Will this change with the game's official release? Hopefully, yes. I found it a little disheartening that the public quests -- the new MMORPG additions meant to bring people together -- had little to no effect on doing such a thing outside of slaughtering monsters and waiting for loot. Yes, instances in WoW in can be the same way, but people will at least talk to each other throughout the endeavor. I view MMO's as a different tier of human interaction -- after all, that's essentially what you're paying for with that monthly fee. Sure, the game is kinda fun and all, but really there are other ones out there that offer you more, better, faster, and better-looking rewards for less money. The human interaction is what makes the MMO. Now, this may be somewhat of an "O RLY?!" kind of thing, so just bear with me for a second. Take that same tier, and apply it to other, non-MMO games, and think about which ones are more fun.
Team Fortress 2, with it's team-based gameplay and diverse array of characters (each with a fantastically developed personality) offers one of the best social-rich planes to interact in. Counterstrike is the same way because death is more than a stat penalty -- it (though temporarily) ends the game. Games that offer the slightest bit of originality to the player will often receive the benefit of being the most fun. Which is almost a shame, because games that, mechanic-wise, are really fun can spiral into nothingness because of this lack of diversity and interaction. Warhawk, for the PS3, suffers with this. I think the game is extremely fun. But, again, you're playing with a whole mess of people with no actual interaction there, and, aside from the paint-job of your Warhawk or clothes, everyone really seems the same. Unless everyone has microphones, of course, but that is rarely the case.
I guess, then, if you're going to make a game based around thousands of people being in the same gamespace at the same time, only to have the people not talk to each other, it's going to be somewhat of a problem. But going a step beyond that bit of obviousness, something that makes this interaction even more important is the MMO's lack of player-importance. Let me clarify what that means. In WAR (or WoW, or any number of games like those), you accept a quest to destroy an enemy camp, and rid a friendly city/town of constant murders, rapes, and desecration. You do this, get some XP (maybe an item) and move along. But, if you were to stick around for 4 more minutes, you would watch all of the enemies you just slain respawn and gear up for the next "hero" to come, save the day, and gain the same rewards. Kinda stupid (and exasperating), isn't it?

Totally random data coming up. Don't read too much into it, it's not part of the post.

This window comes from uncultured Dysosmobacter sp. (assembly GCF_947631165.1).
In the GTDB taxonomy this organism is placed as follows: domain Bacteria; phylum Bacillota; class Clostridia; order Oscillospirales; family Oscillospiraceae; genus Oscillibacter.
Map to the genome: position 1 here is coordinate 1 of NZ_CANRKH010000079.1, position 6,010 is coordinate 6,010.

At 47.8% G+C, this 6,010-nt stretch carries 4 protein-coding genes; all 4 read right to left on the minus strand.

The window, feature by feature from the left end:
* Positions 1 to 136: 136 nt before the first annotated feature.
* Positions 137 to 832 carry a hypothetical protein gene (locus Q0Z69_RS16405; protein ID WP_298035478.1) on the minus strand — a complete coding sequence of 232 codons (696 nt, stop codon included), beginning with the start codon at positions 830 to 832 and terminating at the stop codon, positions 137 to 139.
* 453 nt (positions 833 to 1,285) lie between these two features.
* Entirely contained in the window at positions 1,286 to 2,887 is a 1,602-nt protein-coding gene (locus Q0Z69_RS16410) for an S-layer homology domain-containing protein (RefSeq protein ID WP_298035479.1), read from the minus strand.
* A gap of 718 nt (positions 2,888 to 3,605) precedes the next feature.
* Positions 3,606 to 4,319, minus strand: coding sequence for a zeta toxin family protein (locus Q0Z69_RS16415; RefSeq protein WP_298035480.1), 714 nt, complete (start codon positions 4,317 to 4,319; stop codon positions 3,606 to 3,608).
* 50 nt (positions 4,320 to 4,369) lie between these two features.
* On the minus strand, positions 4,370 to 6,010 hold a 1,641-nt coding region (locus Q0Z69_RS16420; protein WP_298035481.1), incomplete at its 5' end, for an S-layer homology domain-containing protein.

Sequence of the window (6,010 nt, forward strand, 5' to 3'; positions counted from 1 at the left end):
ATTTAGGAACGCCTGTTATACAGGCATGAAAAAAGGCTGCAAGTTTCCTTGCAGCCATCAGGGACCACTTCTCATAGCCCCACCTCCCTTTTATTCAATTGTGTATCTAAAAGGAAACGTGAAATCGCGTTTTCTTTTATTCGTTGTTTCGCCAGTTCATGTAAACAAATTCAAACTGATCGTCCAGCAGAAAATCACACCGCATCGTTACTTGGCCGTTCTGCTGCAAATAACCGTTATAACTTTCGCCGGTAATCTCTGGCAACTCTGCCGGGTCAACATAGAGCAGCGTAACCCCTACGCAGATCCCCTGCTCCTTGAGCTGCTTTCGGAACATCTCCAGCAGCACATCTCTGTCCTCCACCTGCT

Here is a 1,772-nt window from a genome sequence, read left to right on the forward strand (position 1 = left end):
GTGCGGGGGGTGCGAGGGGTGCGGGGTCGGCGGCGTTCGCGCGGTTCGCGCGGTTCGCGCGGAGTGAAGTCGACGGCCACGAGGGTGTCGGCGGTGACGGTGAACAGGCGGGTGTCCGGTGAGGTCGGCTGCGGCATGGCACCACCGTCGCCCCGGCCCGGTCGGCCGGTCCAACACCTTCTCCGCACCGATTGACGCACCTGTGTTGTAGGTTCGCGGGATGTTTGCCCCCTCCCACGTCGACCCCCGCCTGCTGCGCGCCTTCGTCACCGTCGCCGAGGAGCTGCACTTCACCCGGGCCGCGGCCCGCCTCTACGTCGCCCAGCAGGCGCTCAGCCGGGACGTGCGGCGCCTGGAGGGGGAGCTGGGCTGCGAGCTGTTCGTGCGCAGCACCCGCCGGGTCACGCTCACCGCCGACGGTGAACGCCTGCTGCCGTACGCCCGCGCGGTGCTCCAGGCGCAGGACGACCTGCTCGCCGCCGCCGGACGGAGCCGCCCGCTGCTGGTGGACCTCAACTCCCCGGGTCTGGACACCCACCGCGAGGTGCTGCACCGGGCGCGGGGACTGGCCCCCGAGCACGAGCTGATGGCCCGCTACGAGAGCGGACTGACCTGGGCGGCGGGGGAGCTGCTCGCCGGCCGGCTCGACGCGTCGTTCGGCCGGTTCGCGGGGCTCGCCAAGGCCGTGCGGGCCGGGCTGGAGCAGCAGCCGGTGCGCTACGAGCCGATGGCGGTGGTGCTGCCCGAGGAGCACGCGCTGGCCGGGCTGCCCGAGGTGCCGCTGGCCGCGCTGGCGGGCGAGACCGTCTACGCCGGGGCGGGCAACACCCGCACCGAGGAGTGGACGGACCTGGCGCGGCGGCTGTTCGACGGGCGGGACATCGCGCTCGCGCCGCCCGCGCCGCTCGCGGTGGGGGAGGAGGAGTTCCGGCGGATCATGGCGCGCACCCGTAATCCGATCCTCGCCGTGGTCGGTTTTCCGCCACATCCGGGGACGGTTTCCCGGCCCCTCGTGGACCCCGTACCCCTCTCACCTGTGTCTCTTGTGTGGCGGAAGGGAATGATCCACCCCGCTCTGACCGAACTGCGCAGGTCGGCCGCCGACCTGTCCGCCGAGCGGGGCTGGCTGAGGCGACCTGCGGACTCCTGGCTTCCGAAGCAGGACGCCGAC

Now, many would argue that there is no way to overcome this stupidity because so many people play that same game, and, well, how else are they supposed to level up? How else is the story of the game world supposed to unfurl? Okay, those are valid points. But! If you, the player, are forced to accomplish the same extraordinary tasks that thousands before you have just completed, despite the (misleading) veil of worth being placed on such tasks, what, exactly, makes any of this worth the time? Other people. Doing such monotonous crap over and over by yourself borders the realm self-defamation, because ultimately you're unimportant. But with people, it's having a good time. It's socializing. It's accomplishing something as a team. And again, it's this interaction that you pay that monthly fee for.
I think WAR is trying some new ways to push this sense of worth further. The constant sense of war and forever good/evil changing battlefields certainly makes things feel important. And the public quests, in theory, are a great way to bring people together in order to achieve a common goal. But until people step away from that 8th grade awkwardness, help each other, and talk to strangers, these mechanics aren't going to do much. I remember back when I first played WoW (I don't play it anymore), even at a low level people were offering to help me, extending group invites and pointing me it the right directions. These feelings of interaction, although virtual, speak worlds for these games. It's no surprise that games like TF2 manage to tap into this sense of personal teamwork and succeed so well.